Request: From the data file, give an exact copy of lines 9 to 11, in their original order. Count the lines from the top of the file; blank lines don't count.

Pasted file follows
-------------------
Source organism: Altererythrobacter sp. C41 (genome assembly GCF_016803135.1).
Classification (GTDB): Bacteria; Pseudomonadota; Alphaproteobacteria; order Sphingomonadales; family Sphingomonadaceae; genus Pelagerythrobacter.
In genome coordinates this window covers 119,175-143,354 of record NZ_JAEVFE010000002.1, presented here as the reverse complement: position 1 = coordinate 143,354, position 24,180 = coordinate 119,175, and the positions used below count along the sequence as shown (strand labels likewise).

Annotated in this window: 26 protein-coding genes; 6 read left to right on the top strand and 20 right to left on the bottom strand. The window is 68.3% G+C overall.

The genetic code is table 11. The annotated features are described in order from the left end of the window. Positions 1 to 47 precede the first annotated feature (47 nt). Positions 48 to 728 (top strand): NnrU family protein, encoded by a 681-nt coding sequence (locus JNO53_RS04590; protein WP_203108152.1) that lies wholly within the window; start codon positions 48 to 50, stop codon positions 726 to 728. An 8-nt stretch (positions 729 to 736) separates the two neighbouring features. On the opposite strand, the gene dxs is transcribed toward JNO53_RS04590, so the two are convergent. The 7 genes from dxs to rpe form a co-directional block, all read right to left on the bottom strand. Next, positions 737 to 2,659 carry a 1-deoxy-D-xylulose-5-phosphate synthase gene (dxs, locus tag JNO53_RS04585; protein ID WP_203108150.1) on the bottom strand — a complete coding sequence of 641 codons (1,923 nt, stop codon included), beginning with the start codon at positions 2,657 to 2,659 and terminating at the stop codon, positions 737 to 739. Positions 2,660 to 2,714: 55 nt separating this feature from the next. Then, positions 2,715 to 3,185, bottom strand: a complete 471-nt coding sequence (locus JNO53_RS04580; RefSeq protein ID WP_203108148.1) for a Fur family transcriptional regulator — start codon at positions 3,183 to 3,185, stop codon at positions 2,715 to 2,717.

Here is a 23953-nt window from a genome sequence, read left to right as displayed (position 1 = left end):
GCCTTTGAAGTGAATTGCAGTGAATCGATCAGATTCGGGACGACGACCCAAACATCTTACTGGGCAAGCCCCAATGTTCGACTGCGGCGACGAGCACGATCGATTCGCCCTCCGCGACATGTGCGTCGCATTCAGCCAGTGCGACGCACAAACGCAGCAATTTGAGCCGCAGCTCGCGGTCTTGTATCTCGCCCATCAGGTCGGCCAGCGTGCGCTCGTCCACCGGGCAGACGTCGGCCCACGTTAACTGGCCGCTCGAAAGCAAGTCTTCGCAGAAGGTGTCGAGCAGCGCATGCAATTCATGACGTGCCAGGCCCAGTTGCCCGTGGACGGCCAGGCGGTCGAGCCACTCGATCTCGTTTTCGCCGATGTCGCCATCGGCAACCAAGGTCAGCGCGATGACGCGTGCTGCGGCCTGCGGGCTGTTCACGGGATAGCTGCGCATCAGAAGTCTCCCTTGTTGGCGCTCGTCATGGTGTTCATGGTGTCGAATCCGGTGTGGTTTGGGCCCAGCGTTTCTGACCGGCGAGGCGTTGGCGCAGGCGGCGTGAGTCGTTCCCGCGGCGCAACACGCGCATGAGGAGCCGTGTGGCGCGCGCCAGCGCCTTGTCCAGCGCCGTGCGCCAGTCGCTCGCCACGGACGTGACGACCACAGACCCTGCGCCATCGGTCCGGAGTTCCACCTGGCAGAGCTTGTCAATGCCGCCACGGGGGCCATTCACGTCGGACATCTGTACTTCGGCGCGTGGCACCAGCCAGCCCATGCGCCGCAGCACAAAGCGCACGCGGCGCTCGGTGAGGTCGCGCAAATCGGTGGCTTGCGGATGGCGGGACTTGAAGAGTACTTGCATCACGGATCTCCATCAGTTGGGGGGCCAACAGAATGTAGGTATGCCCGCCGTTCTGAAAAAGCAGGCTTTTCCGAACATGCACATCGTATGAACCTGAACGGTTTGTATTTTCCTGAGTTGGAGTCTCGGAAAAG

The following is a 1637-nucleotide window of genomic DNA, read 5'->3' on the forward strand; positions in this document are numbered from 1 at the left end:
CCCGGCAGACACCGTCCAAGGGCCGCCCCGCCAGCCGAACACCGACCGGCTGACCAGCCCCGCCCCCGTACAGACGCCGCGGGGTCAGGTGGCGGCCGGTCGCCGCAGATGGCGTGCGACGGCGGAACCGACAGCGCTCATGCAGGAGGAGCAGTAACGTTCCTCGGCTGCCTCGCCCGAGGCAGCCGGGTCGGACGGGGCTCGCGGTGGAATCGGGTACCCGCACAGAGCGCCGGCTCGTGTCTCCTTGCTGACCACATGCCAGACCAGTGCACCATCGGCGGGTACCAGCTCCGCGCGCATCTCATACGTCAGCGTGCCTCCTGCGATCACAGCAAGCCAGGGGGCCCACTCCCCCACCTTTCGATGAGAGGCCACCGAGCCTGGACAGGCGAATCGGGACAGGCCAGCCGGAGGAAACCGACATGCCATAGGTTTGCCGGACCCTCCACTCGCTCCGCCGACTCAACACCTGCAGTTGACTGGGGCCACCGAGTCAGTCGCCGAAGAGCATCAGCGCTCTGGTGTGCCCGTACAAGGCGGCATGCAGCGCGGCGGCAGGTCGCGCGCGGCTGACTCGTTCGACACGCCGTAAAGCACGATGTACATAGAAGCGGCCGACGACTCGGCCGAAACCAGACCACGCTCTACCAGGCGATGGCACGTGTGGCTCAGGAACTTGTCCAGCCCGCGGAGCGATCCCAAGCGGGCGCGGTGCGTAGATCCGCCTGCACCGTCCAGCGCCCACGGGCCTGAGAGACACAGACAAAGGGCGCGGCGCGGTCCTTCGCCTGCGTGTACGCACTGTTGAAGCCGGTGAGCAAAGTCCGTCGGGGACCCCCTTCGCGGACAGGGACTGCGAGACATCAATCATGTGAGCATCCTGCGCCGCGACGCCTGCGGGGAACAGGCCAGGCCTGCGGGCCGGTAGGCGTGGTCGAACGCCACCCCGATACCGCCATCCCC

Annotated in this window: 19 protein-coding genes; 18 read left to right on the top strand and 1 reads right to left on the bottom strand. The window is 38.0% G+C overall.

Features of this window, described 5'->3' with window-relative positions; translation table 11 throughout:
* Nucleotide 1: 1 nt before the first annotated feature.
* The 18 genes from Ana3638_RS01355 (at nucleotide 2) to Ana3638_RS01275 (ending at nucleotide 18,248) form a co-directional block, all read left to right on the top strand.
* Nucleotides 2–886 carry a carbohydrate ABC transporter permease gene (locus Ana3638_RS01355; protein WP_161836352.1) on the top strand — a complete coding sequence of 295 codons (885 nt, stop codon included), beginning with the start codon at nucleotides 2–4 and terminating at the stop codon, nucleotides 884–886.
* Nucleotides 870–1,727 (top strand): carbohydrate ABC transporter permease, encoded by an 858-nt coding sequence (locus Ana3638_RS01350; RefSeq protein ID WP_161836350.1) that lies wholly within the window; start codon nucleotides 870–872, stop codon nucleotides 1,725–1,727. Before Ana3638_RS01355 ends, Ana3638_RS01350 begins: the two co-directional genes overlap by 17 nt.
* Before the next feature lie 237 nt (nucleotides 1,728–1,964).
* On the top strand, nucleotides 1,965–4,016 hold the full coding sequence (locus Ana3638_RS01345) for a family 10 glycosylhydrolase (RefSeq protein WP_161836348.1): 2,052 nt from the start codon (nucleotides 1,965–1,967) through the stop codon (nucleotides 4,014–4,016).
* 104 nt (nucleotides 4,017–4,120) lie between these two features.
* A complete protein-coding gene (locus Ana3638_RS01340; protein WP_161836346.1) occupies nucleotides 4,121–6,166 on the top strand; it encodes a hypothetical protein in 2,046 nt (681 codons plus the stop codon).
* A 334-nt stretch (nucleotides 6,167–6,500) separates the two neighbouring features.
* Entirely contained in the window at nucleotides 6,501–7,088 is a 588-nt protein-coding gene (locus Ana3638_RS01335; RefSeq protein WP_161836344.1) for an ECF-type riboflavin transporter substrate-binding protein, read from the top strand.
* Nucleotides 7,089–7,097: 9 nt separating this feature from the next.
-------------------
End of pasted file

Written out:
CCCGGCAGACACCGTCCAAGGGCCGCCCCGCCAGCCGAACACCGACCGGCTGACCAGCCCCGCCCCCGTACAGACGCCGCGGGGTCAGGTGGCGGCCGGTCGCCGCAGATGGCGTGCGACGGCGGAACCGACAGCGCTCATGCAGGAGGAGCAGTAACGTTCCTCGGCTGCCTCGCCCGAGGCAGCCGGGTCGGACGGGGCTCGCGGTGGAATCGGGTACCCGCACAGAGCGCCGGCTCGTGTCTCCTTGCTGACCACATGCCAGACCAGTGCACCATCGGCGGGTACCAGCTCCGCGCGCATCTCATACGTCAGCGTGCCTCCTGCGATCACAGCAAGCCAGGGGGCCCACTCCCCCACCTTTCGATGAGAGGCCACCGAGCCTGGACAGGCGAATCGGGACAGGCCAGCCGGAGGAAACCGACATGCCATAGGTTTGCCGGACCCTCCACTCGCTCCGCCGACTCAACACCTGCAGTTGACTGGGGCCACCGAGTCAGTCGCCGAAGAGCATCAGCGCTCTGGTGTGCCCGTACAAGGCGGCATGCAGCGCGGCGGCAGGTCGCGCGCGGCTGACTCGTTCGACACGCCGTAAAGCACGATGTACATAGAAGCGGCCGACGACTCGGCCGAAACCAGACCACGCTCTACCAGGCGATGGCACGTGTGGCTCAGGAACTTGTCCAGCCCGCGGAGCGATCCCAAGCGGGCGCGGTGCGTAGATCCGCCTGCACCGTCCAGCGCCCACGGGCCTGAGAGACACAGACAAAGGGCGCGGCGCGGTCCTTCGCCTGCGTGTACGCACTGTTGAAGCCGGTGAGCAAAGTCCGTCGGGGACCCCCTTCGCGGACAGGGACTGCGAGACATCAATCATGTGAGCATCCTGCGCCGCGACGCCTGCGGGGAACAGGCCAGGCCTGCGGGCCGGTAGGCGTGGTCGAACGCCACCCCGATACCGCCATCCCC

Annotated in this window: 19 protein-coding genes; 18 read left to right on the top strand and 1 reads right to left on the bottom strand. The window is 38.0% G+C overall.

Features of this window, described 5'->3' with window-relative positions; translation table 11 throughout: